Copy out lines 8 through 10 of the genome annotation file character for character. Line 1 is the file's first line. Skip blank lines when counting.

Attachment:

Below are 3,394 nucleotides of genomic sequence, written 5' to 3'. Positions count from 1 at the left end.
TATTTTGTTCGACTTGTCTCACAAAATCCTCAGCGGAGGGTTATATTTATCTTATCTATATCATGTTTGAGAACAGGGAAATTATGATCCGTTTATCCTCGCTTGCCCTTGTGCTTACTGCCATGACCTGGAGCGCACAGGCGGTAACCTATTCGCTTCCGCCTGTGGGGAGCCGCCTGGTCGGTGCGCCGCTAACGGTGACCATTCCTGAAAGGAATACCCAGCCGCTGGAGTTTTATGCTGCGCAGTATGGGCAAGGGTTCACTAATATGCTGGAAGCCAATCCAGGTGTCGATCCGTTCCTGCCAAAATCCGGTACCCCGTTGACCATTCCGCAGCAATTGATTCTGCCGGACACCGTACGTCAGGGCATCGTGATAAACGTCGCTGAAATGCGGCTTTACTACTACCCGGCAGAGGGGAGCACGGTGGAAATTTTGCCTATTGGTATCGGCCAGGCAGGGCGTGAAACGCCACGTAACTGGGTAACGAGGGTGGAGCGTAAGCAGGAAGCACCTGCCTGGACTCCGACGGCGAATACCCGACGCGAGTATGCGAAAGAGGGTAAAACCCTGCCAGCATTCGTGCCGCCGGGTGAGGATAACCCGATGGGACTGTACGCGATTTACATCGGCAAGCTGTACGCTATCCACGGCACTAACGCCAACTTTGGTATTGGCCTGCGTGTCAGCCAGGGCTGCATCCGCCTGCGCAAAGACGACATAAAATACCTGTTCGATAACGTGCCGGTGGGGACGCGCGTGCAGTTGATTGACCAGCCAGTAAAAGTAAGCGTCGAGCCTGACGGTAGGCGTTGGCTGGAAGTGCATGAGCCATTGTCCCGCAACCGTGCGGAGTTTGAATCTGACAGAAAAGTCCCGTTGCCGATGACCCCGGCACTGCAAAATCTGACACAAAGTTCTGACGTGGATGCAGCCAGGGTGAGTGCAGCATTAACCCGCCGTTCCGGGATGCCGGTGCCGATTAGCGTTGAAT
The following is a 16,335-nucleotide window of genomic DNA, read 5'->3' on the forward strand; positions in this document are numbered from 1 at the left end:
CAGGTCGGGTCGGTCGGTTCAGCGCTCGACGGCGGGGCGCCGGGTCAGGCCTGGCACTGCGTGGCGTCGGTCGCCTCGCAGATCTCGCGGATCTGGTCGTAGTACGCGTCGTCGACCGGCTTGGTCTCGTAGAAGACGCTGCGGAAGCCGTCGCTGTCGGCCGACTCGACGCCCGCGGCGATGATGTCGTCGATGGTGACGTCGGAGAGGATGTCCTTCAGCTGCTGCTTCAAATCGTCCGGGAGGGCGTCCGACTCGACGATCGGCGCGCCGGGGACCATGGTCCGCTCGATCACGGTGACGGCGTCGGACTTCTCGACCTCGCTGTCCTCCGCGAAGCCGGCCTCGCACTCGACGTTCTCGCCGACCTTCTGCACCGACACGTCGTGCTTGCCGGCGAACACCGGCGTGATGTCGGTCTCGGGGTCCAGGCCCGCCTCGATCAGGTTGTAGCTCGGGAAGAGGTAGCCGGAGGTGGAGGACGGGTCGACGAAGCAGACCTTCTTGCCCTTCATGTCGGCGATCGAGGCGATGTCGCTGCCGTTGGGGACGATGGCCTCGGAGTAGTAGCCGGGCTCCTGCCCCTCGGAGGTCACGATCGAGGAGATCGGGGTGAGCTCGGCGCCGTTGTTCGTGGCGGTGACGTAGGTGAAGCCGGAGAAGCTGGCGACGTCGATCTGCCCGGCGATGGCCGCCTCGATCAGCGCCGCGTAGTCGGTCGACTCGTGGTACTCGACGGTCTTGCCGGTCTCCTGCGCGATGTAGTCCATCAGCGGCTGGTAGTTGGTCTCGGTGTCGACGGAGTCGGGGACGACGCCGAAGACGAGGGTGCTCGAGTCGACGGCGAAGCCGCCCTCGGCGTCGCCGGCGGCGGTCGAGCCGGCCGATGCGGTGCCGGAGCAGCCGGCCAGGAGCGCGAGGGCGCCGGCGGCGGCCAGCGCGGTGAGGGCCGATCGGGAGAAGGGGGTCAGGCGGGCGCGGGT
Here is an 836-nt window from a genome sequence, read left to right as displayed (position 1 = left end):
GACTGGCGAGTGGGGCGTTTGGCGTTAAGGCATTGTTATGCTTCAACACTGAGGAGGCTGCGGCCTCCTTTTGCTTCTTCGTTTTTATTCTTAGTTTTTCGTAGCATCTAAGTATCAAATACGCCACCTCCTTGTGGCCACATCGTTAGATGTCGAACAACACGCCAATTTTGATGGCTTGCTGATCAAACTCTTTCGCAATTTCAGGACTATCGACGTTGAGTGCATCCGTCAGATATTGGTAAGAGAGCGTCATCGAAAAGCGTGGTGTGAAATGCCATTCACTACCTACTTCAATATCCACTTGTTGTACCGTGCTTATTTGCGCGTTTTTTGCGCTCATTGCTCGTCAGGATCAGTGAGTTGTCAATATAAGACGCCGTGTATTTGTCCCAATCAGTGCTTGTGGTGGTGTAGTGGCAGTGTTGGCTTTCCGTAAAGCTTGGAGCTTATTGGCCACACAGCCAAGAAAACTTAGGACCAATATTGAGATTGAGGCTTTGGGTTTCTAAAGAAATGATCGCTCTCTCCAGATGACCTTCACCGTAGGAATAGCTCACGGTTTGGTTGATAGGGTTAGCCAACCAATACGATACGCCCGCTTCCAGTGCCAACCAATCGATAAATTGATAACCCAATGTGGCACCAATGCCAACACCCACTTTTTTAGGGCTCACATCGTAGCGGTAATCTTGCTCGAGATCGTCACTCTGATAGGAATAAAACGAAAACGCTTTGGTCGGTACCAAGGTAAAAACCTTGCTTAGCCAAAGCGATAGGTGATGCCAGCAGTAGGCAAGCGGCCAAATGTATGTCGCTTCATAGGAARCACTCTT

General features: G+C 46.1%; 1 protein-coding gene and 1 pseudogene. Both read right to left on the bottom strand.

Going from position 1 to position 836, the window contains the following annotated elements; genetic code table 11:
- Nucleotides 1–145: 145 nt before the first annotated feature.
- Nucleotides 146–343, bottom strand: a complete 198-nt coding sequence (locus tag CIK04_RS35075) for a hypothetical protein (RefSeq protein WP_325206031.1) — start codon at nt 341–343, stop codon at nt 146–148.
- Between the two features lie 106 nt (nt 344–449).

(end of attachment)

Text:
Going from position 1 to position 836, the window contains the following annotated elements; genetic code table 11:
- Nucleotides 1–145: 145 nt before the first annotated feature.
- Nucleotides 146–343, bottom strand: a complete 198-nt coding sequence (locus tag CIK04_RS35075) for a hypothetical protein (RefSeq protein WP_325206031.1) — start codon at nt 341–343, stop codon at nt 146–148.